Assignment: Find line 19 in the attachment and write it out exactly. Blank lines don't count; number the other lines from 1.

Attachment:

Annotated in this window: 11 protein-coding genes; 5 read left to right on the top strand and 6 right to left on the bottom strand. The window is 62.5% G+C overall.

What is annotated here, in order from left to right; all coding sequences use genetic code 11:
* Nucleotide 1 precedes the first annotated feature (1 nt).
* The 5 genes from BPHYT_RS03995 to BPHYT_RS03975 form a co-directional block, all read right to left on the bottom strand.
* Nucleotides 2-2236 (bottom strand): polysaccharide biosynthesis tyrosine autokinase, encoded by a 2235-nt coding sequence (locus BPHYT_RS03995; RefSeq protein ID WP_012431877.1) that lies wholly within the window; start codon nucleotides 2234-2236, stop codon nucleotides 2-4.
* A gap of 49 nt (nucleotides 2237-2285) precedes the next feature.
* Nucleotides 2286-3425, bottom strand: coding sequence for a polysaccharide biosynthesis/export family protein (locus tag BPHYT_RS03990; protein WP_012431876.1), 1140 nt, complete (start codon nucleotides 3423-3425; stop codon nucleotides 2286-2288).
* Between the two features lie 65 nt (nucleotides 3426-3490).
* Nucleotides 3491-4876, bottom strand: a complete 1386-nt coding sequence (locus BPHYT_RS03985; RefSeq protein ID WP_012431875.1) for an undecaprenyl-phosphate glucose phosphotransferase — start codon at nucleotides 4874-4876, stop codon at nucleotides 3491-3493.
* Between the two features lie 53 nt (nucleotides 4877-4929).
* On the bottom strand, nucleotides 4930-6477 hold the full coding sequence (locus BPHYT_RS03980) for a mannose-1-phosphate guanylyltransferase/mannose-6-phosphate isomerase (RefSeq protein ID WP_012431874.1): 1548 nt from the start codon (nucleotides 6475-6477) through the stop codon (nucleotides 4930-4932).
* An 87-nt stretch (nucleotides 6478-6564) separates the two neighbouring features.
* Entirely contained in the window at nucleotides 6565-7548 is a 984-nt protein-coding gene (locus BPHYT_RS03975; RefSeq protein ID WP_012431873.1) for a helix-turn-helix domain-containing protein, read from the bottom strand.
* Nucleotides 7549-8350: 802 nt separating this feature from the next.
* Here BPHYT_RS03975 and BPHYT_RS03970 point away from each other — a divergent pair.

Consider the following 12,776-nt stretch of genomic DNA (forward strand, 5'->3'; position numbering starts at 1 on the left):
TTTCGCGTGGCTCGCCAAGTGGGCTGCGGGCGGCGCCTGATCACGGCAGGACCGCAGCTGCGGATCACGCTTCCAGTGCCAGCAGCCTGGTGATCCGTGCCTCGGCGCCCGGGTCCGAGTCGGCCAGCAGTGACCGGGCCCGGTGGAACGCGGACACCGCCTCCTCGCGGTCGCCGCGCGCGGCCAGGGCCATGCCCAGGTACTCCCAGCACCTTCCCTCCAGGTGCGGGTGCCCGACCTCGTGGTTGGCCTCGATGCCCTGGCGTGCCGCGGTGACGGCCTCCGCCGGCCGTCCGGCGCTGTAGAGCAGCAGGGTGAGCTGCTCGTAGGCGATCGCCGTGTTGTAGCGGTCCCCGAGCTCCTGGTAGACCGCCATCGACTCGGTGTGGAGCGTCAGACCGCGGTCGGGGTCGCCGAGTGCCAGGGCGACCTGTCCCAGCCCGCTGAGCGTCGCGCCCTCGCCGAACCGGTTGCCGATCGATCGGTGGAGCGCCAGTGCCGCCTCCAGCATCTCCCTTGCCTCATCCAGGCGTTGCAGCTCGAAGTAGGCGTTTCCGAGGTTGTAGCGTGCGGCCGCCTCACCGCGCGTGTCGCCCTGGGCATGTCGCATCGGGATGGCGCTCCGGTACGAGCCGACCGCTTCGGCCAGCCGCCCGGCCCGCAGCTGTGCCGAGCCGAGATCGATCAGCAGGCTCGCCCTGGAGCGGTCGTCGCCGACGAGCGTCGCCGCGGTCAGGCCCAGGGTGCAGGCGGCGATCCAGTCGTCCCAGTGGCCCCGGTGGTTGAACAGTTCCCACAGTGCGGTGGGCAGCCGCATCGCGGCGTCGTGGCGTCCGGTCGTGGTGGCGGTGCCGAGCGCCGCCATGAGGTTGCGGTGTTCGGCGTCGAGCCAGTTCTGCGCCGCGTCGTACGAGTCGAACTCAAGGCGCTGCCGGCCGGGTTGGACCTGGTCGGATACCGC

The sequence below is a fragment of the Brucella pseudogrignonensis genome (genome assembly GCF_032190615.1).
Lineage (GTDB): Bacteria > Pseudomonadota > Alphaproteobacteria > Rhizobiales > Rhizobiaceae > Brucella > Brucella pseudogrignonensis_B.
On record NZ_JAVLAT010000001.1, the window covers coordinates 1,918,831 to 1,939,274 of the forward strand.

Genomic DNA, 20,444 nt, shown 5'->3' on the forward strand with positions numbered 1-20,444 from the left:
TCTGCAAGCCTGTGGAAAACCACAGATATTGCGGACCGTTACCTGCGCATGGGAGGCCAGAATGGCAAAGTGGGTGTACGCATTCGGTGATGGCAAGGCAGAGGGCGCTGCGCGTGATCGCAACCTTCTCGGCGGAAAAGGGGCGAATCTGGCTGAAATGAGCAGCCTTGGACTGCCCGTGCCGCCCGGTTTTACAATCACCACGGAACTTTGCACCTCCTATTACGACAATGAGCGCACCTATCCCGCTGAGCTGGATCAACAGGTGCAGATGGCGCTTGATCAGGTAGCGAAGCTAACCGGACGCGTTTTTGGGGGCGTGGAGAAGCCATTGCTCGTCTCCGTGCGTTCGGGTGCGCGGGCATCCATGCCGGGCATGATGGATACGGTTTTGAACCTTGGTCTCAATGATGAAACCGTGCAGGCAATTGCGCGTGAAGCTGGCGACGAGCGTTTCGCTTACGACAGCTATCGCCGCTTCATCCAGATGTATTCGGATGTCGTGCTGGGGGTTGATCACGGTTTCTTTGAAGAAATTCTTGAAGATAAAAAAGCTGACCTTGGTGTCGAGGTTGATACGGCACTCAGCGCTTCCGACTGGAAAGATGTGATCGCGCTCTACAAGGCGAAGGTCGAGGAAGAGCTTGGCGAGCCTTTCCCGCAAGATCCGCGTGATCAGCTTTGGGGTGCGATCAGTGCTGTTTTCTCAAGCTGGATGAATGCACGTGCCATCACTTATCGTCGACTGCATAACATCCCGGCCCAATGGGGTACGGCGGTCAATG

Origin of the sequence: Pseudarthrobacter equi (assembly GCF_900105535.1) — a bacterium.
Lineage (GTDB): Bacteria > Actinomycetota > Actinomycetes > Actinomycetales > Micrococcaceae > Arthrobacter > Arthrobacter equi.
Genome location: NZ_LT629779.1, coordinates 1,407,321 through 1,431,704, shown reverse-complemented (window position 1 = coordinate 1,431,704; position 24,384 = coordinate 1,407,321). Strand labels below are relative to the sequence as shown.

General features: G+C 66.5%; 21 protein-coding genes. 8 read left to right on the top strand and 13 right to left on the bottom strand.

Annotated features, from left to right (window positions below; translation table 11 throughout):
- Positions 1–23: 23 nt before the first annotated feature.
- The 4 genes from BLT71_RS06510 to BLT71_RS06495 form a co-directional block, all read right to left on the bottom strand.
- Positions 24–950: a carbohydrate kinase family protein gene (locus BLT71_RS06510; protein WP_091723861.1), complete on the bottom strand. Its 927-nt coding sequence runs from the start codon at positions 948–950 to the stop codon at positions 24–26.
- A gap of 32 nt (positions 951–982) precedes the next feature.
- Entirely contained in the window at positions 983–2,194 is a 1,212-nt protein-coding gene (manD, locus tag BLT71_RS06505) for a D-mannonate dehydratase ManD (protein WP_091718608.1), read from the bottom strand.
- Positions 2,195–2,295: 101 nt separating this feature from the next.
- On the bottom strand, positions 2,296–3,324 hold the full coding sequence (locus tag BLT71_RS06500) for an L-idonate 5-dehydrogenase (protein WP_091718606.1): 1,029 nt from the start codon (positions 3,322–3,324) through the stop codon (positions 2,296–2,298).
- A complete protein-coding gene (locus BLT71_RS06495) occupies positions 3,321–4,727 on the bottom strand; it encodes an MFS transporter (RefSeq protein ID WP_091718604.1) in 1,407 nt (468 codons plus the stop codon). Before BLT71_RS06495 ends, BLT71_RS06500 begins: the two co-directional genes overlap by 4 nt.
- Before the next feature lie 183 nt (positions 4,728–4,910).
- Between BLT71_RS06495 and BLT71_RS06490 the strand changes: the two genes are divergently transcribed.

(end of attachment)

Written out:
Lineage (GTDB): Bacteria > Pseudomonadota > Alphaproteobacteria > Rhizobiales > Rhizobiaceae > Brucella > Brucella pseudogrignonensis_B.